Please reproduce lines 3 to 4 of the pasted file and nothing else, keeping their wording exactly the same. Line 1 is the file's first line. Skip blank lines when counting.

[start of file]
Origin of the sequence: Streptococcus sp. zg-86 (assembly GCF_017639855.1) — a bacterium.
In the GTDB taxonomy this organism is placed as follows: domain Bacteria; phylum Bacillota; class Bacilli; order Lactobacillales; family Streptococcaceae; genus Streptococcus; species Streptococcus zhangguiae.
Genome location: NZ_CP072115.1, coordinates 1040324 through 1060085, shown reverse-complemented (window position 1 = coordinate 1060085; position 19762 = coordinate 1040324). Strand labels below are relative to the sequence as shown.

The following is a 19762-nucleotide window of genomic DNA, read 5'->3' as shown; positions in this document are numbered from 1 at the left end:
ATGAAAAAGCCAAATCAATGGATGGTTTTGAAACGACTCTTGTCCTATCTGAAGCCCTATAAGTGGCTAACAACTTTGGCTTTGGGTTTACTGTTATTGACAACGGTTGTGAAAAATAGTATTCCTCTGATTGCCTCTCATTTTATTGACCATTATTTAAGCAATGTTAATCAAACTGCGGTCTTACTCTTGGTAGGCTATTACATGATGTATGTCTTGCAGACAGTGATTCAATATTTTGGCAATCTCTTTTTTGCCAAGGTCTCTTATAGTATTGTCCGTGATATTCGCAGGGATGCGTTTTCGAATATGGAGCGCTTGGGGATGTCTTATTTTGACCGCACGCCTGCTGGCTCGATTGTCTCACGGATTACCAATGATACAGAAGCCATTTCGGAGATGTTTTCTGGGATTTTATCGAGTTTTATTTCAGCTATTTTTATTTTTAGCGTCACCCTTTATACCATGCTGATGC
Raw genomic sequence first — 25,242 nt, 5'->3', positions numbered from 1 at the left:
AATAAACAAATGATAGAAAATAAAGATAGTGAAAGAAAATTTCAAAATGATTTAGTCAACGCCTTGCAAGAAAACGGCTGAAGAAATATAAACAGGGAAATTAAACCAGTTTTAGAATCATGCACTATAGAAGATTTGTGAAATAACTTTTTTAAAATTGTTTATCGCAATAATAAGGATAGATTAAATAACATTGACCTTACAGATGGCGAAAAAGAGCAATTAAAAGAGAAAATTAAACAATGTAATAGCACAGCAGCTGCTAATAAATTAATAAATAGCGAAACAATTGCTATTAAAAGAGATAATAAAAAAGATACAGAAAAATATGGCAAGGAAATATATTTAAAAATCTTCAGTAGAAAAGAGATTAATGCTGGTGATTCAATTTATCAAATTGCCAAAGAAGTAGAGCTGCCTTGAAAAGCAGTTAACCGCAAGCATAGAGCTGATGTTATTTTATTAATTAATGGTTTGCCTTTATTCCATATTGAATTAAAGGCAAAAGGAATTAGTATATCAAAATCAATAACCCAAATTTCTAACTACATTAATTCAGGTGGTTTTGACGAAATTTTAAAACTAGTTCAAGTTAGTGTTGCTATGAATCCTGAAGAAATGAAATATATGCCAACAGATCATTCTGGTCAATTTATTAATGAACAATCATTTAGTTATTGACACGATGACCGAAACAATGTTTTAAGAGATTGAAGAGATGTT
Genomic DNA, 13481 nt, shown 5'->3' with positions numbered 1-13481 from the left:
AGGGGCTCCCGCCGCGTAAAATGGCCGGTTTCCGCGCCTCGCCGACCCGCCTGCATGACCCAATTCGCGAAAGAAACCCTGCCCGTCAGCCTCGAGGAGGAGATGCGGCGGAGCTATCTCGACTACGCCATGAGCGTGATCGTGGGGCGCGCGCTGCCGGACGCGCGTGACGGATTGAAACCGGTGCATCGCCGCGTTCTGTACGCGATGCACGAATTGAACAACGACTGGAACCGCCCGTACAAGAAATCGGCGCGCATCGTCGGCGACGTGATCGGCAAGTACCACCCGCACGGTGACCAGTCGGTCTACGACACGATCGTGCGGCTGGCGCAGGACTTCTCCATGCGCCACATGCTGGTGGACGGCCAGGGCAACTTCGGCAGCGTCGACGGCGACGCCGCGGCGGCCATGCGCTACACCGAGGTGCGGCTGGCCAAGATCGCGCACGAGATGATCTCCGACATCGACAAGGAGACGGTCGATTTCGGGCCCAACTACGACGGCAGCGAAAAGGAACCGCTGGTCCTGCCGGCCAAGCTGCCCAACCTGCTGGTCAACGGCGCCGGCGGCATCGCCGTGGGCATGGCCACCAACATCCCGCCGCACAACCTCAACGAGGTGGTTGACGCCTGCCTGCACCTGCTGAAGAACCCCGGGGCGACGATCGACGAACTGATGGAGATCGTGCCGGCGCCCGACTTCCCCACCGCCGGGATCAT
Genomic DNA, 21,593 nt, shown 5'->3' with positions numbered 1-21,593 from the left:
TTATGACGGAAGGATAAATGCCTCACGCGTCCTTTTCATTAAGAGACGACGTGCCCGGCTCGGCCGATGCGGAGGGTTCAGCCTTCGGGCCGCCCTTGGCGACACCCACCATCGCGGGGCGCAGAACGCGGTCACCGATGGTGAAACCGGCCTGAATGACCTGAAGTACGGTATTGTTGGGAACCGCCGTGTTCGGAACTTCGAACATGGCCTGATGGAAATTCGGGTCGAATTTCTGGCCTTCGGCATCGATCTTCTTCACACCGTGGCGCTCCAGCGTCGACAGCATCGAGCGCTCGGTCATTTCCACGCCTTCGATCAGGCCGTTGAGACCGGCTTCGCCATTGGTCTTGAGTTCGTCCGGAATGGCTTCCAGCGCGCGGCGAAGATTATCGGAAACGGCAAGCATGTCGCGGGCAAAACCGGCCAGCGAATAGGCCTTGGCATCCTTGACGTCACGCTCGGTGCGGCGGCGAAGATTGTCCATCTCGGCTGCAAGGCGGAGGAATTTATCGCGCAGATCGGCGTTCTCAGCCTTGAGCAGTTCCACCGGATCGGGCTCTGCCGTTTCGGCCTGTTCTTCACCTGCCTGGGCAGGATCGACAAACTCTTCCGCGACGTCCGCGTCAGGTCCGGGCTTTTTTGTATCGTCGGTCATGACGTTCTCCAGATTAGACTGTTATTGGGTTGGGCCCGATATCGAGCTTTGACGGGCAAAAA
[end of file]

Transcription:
Genome location: NZ_CP072115.1, coordinates 1040324 through 1060085, shown reverse-complemented (window position 1 = coordinate 1060085; position 19762 = coordinate 1040324). Strand labels below are relative to the sequence as shown.

The following is a 19762-nucleotide window of genomic DNA, read 5'->3' as shown; positions in this document are numbered from 1 at the left end: